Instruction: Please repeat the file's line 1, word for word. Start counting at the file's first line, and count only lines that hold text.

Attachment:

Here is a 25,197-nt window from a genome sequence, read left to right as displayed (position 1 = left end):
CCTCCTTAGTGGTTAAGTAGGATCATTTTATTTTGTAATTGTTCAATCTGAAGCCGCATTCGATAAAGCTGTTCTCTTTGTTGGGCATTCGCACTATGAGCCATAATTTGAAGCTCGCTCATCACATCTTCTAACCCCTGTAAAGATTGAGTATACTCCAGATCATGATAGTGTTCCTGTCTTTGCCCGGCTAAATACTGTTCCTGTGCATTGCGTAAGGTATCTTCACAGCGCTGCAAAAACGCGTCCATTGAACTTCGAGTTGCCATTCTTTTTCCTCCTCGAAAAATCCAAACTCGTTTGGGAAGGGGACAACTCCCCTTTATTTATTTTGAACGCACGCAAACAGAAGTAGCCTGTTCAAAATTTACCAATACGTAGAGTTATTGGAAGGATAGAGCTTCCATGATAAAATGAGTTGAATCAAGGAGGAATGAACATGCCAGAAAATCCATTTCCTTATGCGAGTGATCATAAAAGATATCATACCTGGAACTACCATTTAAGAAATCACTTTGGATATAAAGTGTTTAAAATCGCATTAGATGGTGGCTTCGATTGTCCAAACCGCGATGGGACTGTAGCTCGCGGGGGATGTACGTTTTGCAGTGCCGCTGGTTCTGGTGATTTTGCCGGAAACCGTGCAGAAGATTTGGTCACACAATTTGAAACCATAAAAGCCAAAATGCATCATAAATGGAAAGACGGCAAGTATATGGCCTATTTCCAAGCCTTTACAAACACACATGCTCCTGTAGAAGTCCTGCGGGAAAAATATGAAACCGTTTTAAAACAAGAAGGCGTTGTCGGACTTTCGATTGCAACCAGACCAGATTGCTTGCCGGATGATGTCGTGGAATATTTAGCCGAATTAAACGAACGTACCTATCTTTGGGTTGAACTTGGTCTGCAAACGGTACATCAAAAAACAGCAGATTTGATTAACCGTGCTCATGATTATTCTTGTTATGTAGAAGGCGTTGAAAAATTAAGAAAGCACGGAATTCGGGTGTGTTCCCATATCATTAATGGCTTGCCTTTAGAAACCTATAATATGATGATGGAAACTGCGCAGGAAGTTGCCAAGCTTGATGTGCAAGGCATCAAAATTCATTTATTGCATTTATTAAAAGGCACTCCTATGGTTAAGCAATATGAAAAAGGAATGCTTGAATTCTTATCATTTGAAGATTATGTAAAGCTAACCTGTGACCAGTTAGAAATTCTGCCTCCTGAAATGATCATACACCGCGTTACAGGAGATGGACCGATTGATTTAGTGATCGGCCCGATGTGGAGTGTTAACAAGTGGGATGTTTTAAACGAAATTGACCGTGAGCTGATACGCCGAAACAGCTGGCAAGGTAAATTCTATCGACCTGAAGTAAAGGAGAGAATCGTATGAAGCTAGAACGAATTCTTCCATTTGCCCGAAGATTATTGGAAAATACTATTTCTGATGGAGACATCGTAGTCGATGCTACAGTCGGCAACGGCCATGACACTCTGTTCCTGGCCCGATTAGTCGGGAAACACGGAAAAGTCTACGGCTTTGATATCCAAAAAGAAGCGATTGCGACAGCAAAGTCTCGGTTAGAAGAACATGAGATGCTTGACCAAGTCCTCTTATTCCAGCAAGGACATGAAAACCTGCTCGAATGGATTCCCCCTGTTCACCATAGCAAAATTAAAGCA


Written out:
Here is a 25,197-nt window from a genome sequence, read left to right as displayed (position 1 = left end):